I booked tonight at the O2, way back when, because I wanted to relive the sublime experience I had at the O2 in July. But arrive the day, I'm aware the heat's with the Albert Hall, there's no fun boat trip full of forum members, frenzied at ending a 15 year wait to see the great man, ('cos they all did that in July), and I'm thinking, oh well it's still Leonard.
And I'm slightly down 'cos the place hasn't sold out (like last night), and thousands of upper tier seats are visibly empty at the back, so there isn't the buzz you get when a place is completely full. . . it's like a bulb lit to 90 percent, it's never going to shine at full brightness. And surely, I think, the keen crowd was last night, 'cos they bought tickets first, so I expect a less than enthusiastic crowd. . . And that's sort of how it is, at first.
But who cares about the crowd, it's Leonard. . . and even though his voice is showing more wear in the middle register than in July, the lower register still hits the spot. And all the passion and devotion to entertaining the crowd you could ever expect from anyone, let alone a man with so many dates behind him, is all still there.
And then we're seven songs in, or so, and he sings "Who by fire" and he punches my emotional gut, the way he did in July. His voice has warmed up by now, and he's asking us all how we think we're going to die, and the sheer intensity of it just gets to me ( 'cos we all know people who are close to death, and we all know we're going to die).
And now I'm emotionally wraught, and Leonard unleashes the ghost of Janis Joplin "giving me head on the unmade bed" on the big barn of the O2, as he crooks the forefinger of his left hand and calls back her ghost "You told me again you preferred handsome men but for me you would make an exception." And I'm in tears again, and I'm really glad I came to the concert, because Leonard really knows how to wake you up from the torpor of the everyday, and give you something special to think about and remember. If there was a song to warm the cockles of hearts of concertgoers at London's ugliest Cohen concert (the one in the barn that couldn't sell out), this song was oh-so-perfect: "Well never mind, we are ugly but we have the music!"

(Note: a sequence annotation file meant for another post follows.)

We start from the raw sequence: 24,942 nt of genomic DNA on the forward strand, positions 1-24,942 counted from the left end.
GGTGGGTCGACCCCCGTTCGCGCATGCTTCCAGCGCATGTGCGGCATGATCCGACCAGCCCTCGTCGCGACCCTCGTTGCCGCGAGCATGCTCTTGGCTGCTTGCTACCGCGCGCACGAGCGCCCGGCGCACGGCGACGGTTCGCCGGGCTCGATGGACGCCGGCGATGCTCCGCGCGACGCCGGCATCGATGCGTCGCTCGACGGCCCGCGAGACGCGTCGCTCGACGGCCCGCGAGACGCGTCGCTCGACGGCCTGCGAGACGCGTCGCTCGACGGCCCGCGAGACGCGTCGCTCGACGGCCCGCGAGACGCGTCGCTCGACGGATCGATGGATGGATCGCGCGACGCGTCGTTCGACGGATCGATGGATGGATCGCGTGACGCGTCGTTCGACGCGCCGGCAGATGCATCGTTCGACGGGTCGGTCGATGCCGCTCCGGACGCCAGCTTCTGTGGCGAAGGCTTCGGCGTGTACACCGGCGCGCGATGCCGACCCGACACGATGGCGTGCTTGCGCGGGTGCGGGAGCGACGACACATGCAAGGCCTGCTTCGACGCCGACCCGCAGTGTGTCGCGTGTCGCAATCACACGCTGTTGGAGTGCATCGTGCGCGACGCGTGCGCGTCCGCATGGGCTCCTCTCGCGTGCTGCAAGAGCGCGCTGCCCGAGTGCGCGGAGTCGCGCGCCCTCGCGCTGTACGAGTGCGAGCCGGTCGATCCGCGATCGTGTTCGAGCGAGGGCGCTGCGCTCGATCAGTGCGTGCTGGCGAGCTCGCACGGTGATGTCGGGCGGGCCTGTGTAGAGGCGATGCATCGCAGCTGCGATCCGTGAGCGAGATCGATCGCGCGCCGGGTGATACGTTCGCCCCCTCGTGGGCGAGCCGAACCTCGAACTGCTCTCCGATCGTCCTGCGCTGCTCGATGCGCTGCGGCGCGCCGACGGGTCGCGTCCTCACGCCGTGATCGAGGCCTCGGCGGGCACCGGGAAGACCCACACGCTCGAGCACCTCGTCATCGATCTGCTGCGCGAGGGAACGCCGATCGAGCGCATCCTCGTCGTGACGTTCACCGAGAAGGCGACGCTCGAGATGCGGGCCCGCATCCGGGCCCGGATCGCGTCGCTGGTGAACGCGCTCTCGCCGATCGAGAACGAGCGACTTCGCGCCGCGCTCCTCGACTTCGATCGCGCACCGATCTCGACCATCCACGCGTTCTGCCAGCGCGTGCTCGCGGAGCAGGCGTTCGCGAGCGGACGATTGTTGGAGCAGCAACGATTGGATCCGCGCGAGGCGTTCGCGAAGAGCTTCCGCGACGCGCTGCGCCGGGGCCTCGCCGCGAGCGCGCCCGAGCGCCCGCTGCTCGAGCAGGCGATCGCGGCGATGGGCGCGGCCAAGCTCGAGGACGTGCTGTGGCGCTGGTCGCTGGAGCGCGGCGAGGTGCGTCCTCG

The tweaking of the jokes, at the tail end of pleasingly joky Tower of Song, (in which Leonard seemed to call on the Webb sisters to keep on singing to him until death) gave the song a new and more serious resonance, than before, with "de do dum dum" no longer asserted as the "meaning of life," allowing Leonard to maintain a continuous connection of real frisson with the Web sisters, both erotic and paternalistic.
Suzanne was expertly performed, and riotously embraced by the crowd, Leonard at 100 percent. The transition to the Partisan was hugely effective, with the exotic otherness of the Partisan strongly signalled by Javier Mas' nimble fingers strumming sweet strings. The Partisan, which I had not yet heard this tour, carried me away on it's river of yearning ("through the graves the wind is blowing") and I was really moved, in the way the best music is moving, even when the singer is singing about war in French, which I can't understand.
Though Leonard has cut out most of the charming and generous namechecking of the band, he did in phase one of the tour (now the namechecks come at the end of each of the sets, instead of dotted here there and everywhere), he still gives each band member distinct spotlights, and Sharon Robinson's delivery of Boogie Street was one such moment in the sun. She was luminous delivering that song, all by herself (Leonard silent in darkness), building it in intensity, so that to me the song sounded completely new, and I never thought it sounded so good and so warm.
Unlike Sharon, the Webb sisters may not have written "If it be your will," but in my mind, they have come to own it, as their beatific ethereal voices filled the cavernous O2, and transformed it into a giant church, where approximately 18,000 people could could join in their prayer for a better and longer life "if it be your will."
Leonard sang and played long and hard tonight, (as well as languorously reciting chosen verses of his wonderful poem, Thousand Kisses Deep - resonant as ever) and it wasn't until gone 11pm that he "tried to leave" us, and finally succeeded. As I rushed out into the cold air surrounding the O2, I blanketed myself with thoughts of the Chelsea Hotel, and the warmth of heaving bodies. . .
Manchester, June 18 2008
Manchester, June 19 2008
London O2, July 17 2008
London O2, November 14 2008
Royal Albert Hall, November 17 2008
Mercedes Benz World, Weybridge, July 11 2009